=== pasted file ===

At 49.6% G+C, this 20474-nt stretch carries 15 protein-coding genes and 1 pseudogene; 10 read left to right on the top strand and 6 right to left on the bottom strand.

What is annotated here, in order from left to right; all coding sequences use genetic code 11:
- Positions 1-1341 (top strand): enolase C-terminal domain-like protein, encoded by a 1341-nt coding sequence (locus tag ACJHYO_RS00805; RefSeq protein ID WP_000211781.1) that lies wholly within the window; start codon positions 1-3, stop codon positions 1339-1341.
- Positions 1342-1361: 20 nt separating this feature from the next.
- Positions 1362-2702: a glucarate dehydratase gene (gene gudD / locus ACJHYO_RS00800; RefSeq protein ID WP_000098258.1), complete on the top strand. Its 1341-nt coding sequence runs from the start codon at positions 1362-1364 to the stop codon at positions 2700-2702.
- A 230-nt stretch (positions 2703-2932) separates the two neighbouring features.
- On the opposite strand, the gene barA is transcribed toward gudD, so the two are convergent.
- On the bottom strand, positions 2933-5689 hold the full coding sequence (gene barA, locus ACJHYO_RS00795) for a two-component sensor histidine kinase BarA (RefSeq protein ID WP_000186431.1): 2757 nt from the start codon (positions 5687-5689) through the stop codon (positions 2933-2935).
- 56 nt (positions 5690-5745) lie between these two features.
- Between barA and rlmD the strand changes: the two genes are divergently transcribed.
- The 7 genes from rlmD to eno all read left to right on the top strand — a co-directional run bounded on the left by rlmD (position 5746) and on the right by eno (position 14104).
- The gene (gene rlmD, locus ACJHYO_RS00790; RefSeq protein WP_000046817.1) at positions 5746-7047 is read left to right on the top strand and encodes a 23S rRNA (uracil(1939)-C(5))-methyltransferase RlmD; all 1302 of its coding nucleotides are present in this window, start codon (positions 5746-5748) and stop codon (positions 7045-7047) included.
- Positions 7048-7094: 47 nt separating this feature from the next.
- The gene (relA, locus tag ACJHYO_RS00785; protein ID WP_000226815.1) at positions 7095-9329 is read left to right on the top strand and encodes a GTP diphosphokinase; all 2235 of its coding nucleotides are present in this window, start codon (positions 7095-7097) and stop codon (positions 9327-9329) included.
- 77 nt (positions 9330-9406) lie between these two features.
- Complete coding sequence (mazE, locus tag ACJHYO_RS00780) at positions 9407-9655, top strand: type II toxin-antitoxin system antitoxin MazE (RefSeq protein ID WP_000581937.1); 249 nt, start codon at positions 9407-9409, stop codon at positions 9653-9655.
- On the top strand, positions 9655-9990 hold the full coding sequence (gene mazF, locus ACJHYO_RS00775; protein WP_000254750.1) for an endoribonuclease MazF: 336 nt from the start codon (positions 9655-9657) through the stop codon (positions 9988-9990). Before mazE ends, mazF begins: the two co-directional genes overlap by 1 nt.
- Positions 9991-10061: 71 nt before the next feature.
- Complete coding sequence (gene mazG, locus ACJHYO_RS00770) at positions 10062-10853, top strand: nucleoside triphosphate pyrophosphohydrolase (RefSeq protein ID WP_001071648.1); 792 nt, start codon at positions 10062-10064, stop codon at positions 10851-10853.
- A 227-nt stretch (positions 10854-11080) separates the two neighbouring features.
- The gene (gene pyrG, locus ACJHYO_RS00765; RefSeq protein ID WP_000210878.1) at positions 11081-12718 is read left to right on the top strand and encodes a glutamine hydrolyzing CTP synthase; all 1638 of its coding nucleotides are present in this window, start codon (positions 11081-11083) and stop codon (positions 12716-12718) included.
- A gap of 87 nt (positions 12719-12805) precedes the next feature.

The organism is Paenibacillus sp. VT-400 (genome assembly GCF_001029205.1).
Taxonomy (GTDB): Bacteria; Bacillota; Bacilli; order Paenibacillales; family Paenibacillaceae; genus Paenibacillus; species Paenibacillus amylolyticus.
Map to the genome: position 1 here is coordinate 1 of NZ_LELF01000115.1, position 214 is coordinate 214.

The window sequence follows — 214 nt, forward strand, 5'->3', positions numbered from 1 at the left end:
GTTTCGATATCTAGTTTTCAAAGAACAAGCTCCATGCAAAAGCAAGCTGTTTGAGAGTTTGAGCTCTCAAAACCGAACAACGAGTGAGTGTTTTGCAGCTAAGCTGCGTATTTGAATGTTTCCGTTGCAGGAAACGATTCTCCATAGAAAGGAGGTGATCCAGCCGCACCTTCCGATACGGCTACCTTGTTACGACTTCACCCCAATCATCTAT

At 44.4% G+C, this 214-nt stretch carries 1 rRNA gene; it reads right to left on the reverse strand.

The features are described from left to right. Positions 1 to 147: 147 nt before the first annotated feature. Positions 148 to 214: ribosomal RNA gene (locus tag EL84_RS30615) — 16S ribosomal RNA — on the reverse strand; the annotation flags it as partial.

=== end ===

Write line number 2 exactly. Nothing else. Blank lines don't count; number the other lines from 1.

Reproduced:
What is annotated here, in order from left to right; all coding sequences use genetic code 11: